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Meet Ocean Networks Canada

In a nutshell:  Ocean Networks Canada operates the world’s foremost ocean observatories for the advancement of global science and the benefit of British Columbia and Canada. The NEPTUNE and VENUS observatories provide unique scientific and technical capabilities that permit researchers to operate undersea instruments remotely and receive data in their home laboratories, anywhere on the planet, in real time. Ocean Networks Canada is a major initiative of the University of Victoria. As one of Canada’s Centres for Commercialization and Research it is responsible for promoting the advanced technologies developed by the NEPTUNE and VENUS observatories around the world. 

 # of Employees: 82 employees

Industry Sector: Ocean technology

Area of Town: Headquarters are at the University of Victoria, Marine Technology Centre in Sidney, shore station in Port Alberni, and observatory in Cambridge Bay, Nunavut.

Primary Product/Service: Ocean Networks' primary service is knowledge. We provide some very diverse products:
      • a broad range of data to researchers and scientists;
      • ocean technology infrastructure for earth scientists, ocean scientists, and ocean engineers;
      • services to industry such as sensor demonstration at our technology demonstration facility;
      • ocean analytics, as well as developing earthquake and tsunami warning alerts for public safety;
      • and, resources for formal educators including K-12 teachers, undergraduate professors, and informal educators at museums and aquariums such as curricula, iBooks, and apps.

Annual Budget: Annual budget for NEPTUNE and VENUS observatories is $16 million a year.

How would you describe Ocean Networks Canada in 30 words or less?

We provide an internet-connected ocean. 

What is the best part about doing business in
Greater Victoria?
There are many reasons, but one main reason is that it is a great place to live. We are also supported by many high-tech companies located in Greater Victoria that assist us in delivering our products and services. But most importantly, we are surrounded by water, and that is our business.

What is the best thing Ocean Networks Canada is doing for Greater Victoria?
We give back to the region through our outreach activities. We do at least 50 public lectures per year about interesting aspects of the ocean. Ocean Networks also provides substantial material to local teachers. At Brentwood College, we installed a mini observatory that allows them to understand the technology in a hands-on way and use it for their teaching. We are also developing videos for anyone to use.

The tsunami and earthquake alert systems we are developing are an important part of our work and are directly relevant to our area and the people that live here.

What is it like working at Ocean Networks Canada?
Busy. We have a really great staff that is incredibly diverse. Our team is from a wide range of countries, gender-balanced, and from a lot of different cultures. All of our staff are professionals including engineers, computer scientists, and earth scientists, so it is a rich environment in terms of innovation and discovery. I think people like it here.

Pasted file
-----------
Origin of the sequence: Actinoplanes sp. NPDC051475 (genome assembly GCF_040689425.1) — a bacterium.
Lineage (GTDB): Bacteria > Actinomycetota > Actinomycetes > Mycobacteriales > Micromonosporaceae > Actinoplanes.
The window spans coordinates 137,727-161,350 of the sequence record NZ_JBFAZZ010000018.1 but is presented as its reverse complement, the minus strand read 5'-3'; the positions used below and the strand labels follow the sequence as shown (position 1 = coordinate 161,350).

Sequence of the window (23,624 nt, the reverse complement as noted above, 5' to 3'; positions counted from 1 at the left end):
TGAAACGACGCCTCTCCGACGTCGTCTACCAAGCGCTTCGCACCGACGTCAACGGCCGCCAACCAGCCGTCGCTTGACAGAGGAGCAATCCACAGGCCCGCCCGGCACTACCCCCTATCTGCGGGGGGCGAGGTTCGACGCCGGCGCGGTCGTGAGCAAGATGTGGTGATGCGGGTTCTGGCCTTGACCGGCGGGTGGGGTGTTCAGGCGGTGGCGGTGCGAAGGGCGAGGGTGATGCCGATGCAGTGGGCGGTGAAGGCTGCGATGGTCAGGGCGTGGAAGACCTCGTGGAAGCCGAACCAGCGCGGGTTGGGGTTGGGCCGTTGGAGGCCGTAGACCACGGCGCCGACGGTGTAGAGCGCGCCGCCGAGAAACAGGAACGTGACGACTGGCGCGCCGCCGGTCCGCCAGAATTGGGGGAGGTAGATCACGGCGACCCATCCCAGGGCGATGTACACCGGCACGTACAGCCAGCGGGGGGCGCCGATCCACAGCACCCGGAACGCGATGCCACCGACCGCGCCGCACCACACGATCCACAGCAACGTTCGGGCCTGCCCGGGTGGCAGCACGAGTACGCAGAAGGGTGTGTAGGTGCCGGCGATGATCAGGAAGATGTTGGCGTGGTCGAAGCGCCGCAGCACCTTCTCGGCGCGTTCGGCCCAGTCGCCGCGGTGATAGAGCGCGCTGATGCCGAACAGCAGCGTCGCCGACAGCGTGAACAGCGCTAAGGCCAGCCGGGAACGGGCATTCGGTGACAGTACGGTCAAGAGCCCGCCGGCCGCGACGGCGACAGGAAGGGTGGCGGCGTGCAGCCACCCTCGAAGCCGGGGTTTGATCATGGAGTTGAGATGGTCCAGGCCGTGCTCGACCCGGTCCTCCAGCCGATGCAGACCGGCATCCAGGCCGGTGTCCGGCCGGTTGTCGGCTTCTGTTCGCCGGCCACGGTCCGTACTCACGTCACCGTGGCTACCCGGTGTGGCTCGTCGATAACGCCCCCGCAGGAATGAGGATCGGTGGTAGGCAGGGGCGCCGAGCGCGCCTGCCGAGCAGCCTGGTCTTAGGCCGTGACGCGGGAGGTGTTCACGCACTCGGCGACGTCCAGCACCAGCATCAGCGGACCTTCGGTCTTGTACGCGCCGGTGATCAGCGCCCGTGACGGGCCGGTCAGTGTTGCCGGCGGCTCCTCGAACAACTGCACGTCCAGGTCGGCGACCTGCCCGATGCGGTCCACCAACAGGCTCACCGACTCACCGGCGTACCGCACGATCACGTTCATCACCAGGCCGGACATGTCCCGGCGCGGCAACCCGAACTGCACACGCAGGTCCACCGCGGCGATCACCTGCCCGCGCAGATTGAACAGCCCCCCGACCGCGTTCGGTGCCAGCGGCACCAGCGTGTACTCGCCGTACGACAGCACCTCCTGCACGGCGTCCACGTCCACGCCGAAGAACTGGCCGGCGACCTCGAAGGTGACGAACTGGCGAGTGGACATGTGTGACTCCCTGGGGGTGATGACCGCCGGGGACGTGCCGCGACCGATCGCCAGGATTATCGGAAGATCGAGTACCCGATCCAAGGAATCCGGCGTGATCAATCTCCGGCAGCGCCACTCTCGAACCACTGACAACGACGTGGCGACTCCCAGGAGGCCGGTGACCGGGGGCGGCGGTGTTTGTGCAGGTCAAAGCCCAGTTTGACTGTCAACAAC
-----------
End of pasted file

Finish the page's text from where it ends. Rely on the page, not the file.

What are 3 things few people know about Ocean Networks Canada?

We are the world leader in ocean observatories leading projects such as measuring water properties on the west coast of Vancouver Island by taking over 2,800 profiles in a single expedition.

Our data is free to anybody and stored for up to 20 years. Each day our instruments produce about 360GB of data — that's over 128 terabytes a year of information.

And we have our very own remote control vehicle for exploring and maintaining our underwater nodes. The nodes in the Strait of Georgia — at 175m and 300m below the surface — are at depths where pressure exceeds levels at which divers could safely work. The ROPOS submersible (Remotely Operated Platform for Ocean Sciences) performs well in this dark and high-pressure environment.

Here at Ocean Networks Canada we’re proudest of:
The fact that we are able to connect the world with the mysteries of the ocean and inspire a new generation of scientists and explorers. As well, it is exciting to have provided ongoing global leadership in this area all while maintaining and growing our infrastructure in a challenging environment throughout a number of years.

Other interesting facts about Ocean Networks Canada
Well, we just put in a new observatory in the Arctic. We hope to become the provider in Canada for what we call community-based mini observatories. We hope in the future these observatories could be positioned in almost every coastal community in Canada, so every community can be studying their local ocean environment and understand how it is changing.

We have been getting a great deal of inquiries into potential freshwater projects. We have interest from Quesnel, and the Great Lakes, so we could be expanding into those areas as well.

Right now we are promoting Smart Oceans BC. This program places technology on the coast where the province and federal government are interested in economic development. We feel it is important to have science there in order to understand the environment before development decisions are made. We hope this will be our next big step in British Columbia.

For more information about the University of Victoria or Ocean Networks Canada check out their Chamber Directory Listing or the website for Ocean Networks Canada.



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